1. Self-insure. If you’re relatively wealthy you might choose to pay costs out of pocket. How much should you save to cover costs? I frequently recommend that seniors have at least the average cost (remember the $150,000 in savings from above from $4,500/month over 33 months) if they are choosing to self-insure. Don’t panic yet if you don’t have $150,000 sitting in the bank because if you’re preparing early, $75,000 invested with a 6% rate of return at the age of 55 will get you right at $150,000 by the time you’re 67 (not inflation adjusted).
  2. The Hybrid Life insurance or annuity based long-term care. One of the biggest trends in the long-term care industry is life insurance or annuity based long-term care coverage. Many insurance companies are adding riders to permanent policies with the ability to cover chronic illness. Based on your age, you can take a portion of the death benefit and turn those into chronic illness dollars. It’s not necessarily any cheaper than the traditional, stand-alone long-term care policy. But there are advantages in combining the two for financial planning purposes as you now have the value of a tax-free death benefit through the life insurance. Annuity based coverage plays an important role for those who aren’t generally healthy enough for the stand-alone policy as annuities are easier to underwrite. The annuities can add income in retirement and give you the option to use those assets for chronic illness coverage. This can be an attractive option for those who don’t want to “lose” all the money paid in premiums in the event you never needed the policy.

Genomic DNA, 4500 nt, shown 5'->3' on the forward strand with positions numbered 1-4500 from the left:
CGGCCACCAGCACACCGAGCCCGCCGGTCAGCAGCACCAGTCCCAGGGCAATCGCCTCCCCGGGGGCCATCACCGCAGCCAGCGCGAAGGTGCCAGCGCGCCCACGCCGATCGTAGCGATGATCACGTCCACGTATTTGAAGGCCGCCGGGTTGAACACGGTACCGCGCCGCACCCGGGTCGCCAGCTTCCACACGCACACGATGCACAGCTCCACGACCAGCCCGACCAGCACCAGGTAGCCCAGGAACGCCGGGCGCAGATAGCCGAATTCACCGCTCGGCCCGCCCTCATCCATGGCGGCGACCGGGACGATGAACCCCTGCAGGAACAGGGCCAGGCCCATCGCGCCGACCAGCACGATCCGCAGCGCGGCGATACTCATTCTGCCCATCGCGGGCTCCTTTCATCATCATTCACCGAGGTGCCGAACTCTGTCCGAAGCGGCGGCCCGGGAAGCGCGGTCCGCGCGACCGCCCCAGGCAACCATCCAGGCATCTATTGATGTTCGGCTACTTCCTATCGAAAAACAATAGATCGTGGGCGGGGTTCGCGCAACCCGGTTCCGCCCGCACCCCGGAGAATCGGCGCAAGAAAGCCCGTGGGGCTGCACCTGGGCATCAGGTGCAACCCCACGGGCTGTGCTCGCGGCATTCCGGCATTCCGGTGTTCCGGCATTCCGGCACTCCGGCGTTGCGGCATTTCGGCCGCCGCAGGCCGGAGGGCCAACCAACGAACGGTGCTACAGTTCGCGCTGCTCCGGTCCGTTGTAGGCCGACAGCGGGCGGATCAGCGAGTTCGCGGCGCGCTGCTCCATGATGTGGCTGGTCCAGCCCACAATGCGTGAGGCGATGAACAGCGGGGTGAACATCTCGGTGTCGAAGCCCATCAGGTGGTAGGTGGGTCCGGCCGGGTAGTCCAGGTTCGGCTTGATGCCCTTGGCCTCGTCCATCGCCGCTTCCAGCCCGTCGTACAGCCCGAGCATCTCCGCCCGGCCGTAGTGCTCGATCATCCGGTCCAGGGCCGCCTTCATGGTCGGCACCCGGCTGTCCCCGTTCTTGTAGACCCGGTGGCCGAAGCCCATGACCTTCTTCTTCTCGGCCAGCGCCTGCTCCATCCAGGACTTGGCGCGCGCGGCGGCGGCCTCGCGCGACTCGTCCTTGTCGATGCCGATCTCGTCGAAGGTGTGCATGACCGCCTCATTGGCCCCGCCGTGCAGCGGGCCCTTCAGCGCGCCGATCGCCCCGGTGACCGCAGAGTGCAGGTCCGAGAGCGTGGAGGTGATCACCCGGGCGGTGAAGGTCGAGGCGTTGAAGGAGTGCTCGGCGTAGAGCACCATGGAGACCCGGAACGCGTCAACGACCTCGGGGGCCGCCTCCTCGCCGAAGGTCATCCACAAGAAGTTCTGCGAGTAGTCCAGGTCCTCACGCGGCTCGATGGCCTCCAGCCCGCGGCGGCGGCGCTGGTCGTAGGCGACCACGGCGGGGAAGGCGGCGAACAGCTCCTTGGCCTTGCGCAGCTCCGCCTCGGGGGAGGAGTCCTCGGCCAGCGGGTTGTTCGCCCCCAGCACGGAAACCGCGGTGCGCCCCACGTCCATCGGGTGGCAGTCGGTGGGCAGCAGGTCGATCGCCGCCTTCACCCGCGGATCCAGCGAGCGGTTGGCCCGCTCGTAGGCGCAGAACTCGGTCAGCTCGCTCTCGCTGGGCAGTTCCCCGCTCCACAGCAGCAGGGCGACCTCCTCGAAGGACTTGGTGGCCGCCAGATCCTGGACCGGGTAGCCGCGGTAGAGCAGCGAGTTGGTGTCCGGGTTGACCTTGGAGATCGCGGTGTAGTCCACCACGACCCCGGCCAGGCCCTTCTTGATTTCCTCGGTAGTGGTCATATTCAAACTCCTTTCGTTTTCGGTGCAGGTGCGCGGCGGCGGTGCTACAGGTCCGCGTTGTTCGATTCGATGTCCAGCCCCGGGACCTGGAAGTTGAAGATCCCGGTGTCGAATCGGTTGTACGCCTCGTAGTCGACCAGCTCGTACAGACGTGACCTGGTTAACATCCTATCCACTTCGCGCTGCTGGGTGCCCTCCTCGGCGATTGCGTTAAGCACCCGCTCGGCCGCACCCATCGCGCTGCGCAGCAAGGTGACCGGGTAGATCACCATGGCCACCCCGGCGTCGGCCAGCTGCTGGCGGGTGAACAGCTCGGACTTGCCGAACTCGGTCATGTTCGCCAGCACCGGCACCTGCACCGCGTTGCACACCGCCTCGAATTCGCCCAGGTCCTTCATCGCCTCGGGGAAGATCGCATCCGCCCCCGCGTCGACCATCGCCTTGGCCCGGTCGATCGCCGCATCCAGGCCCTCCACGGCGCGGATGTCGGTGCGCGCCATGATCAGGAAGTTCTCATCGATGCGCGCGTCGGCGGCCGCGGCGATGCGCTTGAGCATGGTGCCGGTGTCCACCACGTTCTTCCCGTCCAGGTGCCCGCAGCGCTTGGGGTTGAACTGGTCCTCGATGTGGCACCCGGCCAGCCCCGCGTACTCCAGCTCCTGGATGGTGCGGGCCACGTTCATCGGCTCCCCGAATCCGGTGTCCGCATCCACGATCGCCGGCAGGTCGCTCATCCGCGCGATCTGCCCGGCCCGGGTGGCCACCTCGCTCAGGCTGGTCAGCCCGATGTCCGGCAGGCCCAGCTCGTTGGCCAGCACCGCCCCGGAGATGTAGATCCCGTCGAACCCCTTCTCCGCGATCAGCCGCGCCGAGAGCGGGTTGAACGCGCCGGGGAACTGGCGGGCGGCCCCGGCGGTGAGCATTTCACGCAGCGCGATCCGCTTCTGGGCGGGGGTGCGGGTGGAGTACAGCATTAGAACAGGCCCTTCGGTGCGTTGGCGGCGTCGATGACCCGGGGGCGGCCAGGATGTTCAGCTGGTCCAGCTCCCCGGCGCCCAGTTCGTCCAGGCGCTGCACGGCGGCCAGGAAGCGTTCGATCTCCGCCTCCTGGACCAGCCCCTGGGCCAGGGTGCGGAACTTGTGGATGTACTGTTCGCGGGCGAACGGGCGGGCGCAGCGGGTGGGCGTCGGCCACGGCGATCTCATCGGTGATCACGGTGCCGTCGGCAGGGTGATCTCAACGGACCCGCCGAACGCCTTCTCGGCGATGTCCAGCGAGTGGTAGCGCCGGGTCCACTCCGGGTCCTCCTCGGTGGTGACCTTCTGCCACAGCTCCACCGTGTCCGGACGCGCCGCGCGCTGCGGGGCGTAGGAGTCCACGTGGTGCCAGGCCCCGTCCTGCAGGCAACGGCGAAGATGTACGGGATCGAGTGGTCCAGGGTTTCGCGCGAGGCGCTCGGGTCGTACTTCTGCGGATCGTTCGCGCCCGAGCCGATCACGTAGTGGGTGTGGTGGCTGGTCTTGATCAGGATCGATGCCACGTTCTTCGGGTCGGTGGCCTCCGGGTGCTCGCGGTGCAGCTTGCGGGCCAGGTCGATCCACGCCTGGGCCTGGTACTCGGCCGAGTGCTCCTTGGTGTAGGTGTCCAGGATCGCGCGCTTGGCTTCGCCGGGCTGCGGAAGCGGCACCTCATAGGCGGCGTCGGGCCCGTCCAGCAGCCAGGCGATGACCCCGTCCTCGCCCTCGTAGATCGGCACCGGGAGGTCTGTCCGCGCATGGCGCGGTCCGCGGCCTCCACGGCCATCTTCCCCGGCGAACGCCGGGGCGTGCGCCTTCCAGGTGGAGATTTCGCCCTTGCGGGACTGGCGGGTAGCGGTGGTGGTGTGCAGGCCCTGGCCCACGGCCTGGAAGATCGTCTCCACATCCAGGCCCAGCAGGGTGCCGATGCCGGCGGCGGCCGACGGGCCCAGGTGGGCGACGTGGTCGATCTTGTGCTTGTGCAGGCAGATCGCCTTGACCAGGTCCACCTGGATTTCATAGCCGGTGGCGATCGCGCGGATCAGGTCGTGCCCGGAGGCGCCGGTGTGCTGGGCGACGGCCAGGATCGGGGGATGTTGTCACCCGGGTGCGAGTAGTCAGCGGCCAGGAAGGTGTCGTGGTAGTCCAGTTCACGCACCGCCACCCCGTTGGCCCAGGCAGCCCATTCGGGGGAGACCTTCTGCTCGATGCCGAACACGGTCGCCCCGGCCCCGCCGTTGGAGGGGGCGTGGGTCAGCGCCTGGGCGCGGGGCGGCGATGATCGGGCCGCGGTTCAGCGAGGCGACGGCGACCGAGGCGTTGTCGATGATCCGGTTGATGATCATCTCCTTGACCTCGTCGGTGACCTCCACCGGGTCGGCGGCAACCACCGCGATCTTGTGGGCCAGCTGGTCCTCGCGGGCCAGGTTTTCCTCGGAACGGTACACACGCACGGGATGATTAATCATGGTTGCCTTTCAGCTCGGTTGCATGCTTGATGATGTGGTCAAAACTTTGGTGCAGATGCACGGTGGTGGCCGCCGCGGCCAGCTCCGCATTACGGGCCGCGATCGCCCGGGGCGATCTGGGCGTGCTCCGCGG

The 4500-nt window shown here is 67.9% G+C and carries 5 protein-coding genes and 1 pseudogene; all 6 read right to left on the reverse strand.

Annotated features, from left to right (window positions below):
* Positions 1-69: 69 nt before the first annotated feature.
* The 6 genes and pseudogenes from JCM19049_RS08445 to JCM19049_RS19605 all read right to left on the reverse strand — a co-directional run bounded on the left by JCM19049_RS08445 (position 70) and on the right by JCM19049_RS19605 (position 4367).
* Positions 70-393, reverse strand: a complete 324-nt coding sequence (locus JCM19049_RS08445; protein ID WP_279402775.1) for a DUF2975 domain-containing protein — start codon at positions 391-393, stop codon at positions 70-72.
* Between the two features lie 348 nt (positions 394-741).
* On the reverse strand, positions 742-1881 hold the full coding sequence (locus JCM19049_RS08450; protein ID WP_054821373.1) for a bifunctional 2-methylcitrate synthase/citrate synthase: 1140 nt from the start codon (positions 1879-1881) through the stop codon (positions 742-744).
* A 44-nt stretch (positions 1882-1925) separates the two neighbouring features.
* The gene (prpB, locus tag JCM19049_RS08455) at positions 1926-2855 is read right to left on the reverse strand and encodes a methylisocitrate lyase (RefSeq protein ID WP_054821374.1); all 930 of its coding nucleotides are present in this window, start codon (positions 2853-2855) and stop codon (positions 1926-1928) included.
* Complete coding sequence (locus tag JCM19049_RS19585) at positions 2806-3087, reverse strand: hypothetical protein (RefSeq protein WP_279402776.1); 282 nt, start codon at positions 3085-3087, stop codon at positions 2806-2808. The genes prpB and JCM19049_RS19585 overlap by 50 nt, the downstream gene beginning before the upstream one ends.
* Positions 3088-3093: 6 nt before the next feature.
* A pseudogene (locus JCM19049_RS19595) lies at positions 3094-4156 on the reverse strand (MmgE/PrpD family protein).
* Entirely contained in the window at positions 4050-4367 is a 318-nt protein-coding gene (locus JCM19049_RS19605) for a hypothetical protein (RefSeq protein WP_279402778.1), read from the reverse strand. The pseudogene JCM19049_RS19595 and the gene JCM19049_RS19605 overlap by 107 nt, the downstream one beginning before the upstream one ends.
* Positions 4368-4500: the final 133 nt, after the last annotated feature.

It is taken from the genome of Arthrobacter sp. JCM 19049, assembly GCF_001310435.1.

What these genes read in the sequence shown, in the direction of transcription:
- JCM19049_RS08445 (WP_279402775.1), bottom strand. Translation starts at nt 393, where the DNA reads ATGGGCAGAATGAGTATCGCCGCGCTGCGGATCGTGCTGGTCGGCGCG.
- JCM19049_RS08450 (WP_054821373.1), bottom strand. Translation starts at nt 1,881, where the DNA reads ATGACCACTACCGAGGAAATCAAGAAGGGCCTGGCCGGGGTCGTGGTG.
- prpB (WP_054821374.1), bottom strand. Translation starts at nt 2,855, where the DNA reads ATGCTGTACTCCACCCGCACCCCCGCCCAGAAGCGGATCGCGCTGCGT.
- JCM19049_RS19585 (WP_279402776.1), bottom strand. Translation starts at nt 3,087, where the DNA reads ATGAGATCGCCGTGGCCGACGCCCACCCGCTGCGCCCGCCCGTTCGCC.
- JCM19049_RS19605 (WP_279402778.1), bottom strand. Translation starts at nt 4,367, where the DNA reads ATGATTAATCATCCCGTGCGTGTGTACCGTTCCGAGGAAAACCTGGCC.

3. The traditional, long-term care insurance policy. If you do not have enough assets for an annuity to make sense, and you’re still relatively healthy, long-term care insurance can be a great option for you. The thing I like about the traditional policy is that it’s built to suit your need or fit your budget. If the premium is more than you want to pay, the benefit, benefit period (length of coverage), elimination period and inflation protection can all be adjusted to fit your need. So for many, the traditional long-term care insurance policy is still the best fit for planning.